Essex Police may use unmanned planes for surveillance

SPY planes are set to take to the skies over Essex within two years to help combat illegal immigration and drug smugglers.

Essex Police have teamed up with their colleagues in Kent to customise spy drones, which are used by the Army in Afghanistan to gather intelligence about the Taleban.

Unmanned aircraft systems can read a number plate from 20,000ft and criminals will not know they are under surveillance.

The drones can also stay in the air for 15 hours, far longer than a police helicopter or other surveillance aircraft.

Police have declined to say how much the project would cost.

Last year, Essex Police Authority set aside £19,000 to investigate drones working with the UK Border Agency, the Maritime and Coastguard Agency, the Marine and Fisheries Agency and defence company BAE Systems.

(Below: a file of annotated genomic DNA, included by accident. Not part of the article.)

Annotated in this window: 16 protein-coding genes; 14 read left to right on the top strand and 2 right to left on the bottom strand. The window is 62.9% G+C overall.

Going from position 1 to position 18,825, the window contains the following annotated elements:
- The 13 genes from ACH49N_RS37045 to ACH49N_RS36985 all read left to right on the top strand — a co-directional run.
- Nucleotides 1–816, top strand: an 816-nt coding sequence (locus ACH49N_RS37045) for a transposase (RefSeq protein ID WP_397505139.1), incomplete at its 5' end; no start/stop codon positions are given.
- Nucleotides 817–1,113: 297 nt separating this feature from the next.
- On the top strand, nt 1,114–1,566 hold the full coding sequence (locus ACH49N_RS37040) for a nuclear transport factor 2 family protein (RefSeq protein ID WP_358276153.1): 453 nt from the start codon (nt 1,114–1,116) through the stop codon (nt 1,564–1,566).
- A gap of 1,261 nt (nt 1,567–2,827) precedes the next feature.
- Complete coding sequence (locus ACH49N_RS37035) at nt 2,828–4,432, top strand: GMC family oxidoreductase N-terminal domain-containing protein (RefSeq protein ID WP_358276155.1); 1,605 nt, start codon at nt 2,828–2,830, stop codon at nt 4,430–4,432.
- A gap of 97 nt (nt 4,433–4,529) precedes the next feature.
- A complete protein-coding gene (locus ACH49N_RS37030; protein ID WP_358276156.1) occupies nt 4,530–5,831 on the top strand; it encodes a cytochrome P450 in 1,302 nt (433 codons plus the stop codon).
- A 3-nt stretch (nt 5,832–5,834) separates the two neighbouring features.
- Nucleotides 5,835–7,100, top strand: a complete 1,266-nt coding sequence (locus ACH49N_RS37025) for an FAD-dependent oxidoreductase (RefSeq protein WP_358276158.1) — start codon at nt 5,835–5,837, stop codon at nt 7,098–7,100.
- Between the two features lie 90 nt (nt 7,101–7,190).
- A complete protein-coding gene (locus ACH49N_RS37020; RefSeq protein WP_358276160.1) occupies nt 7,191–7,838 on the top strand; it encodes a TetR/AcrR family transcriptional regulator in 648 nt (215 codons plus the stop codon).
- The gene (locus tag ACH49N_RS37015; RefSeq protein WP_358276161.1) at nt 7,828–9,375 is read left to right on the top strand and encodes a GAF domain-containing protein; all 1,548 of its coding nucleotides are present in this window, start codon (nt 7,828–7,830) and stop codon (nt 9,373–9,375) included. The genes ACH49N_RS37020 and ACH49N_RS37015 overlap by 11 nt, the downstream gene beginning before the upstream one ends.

The drones could also fly over major events, such as the V Festival, or major incidents.

Chief Insp Richard Watson, of Kent Police, the force leading the project, said: “Unmanned aircraft have the potential to perform a significant role, and it is important to work alongside authorities such as the Civil Aviation Authority, and companies like BAE Systems, to make sure any introduction of these systems is done responsibly.

“It makes good sense for us all to contribute to it and share the costs and benefits.”

BAE said it is looking to adapt two main drones for every day use, the HERTI, said to be best for border and coastal patrol, and the GA22 for hovering above major events.

With a wing span of 12.6m, the HERTI could travel at between 90 and 120 knots and use around ten litres of fuel an hour.

Andrew Mellors, head of civil autonomous systems at BAE, said: “The drones can be instructed to search for and detect certain suspicious behaviours and alert the maritime authorities immediately, who can take action to engage a vessel.

“The partnership is aimed at making the most effective and efficient use of resources, and ensuring drones are introduced into use responsibly.”

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